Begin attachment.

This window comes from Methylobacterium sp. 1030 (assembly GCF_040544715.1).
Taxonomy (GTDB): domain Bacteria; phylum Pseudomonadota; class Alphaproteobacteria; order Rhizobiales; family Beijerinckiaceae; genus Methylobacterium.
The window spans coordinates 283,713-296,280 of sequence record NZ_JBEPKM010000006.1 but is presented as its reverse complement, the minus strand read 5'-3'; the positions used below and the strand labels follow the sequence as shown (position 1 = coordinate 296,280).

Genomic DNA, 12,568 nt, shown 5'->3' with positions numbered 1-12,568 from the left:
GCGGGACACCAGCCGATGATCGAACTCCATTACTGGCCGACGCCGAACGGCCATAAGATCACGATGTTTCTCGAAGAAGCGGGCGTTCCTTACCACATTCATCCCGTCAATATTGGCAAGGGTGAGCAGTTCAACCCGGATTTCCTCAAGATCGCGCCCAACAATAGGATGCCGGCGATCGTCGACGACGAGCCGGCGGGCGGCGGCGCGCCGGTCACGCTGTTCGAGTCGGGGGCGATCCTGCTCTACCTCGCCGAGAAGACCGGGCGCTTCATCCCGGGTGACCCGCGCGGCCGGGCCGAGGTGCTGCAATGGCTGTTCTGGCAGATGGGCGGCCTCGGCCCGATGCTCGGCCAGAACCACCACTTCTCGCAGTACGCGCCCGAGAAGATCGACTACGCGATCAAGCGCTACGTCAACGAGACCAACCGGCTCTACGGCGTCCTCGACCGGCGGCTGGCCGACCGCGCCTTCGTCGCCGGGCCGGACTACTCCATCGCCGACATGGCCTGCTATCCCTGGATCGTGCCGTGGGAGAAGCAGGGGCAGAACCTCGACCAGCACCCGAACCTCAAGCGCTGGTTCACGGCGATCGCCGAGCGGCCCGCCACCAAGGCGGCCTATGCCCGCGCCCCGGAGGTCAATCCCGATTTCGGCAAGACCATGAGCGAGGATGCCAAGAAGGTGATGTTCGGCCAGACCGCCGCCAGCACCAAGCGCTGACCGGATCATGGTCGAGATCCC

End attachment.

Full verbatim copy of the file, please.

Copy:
This window comes from Methylobacterium sp. 1030 (assembly GCF_040544715.1).
Taxonomy (GTDB): domain Bacteria; phylum Pseudomonadota; class Alphaproteobacteria; order Rhizobiales; family Beijerinckiaceae; genus Methylobacterium.
The window spans coordinates 283,713-296,280 of sequence record NZ_JBEPKM010000006.1 but is presented as its reverse complement, the minus strand read 5'-3'; the positions used below and the strand labels follow the sequence as shown (position 1 = coordinate 296,280).

Genomic DNA, 12,568 nt, shown 5'->3' with positions numbered 1-12,568 from the left:
GCGGGACACCAGCCGATGATCGAACTCCATTACTGGCCGACGCCGAACGGCCATAAGATCACGATGTTTCTCGAAGAAGCGGGCGTTCCTTACCACATTCATCCCGTCAATATTGGCAAGGGTGAGCAGTTCAACCCGGATTTCCTCAAGATCGCGCCCAACAATAGGATGCCGGCGATCGTCGACGACGAGCCGGCGGGCGGCGGCGCGCCGGTCACGCTGTTCGAGTCGGGGGCGATCCTGCTCTACCTCGCCGAGAAGACCGGGCGCTTCATCCCGGGTGACCCGCGCGGCCGGGCCGAGGTGCTGCAATGGCTGTTCTGGCAGATGGGCGGCCTCGGCCCGATGCTCGGCCAGAACCACCACTTCTCGCAGTACGCGCCCGAGAAGATCGACTACGCGATCAAGCGCTACGTCAACGAGACCAACCGGCTCTACGGCGTCCTCGACCGGCGGCTGGCCGACCGCGCCTTCGTCGCCGGGCCGGACTACTCCATCGCCGACATGGCCTGCTATCCCTGGATCGTGCCGTGGGAGAAGCAGGGGCAGAACCTCGACCAGCACCCGAACCTCAAGCGCTGGTTCACGGCGATCGCCGAGCGGCCCGCCACCAAGGCGGCCTATGCCCGCGCCCCGGAGGTCAATCCCGATTTCGGCAAGACCATGAGCGAGGATGCCAAGAAGGTGATGTTCGGCCAGACCGCCGCCAGCACCAAGCGCTGACCGGATCATGGTCGAGATCCC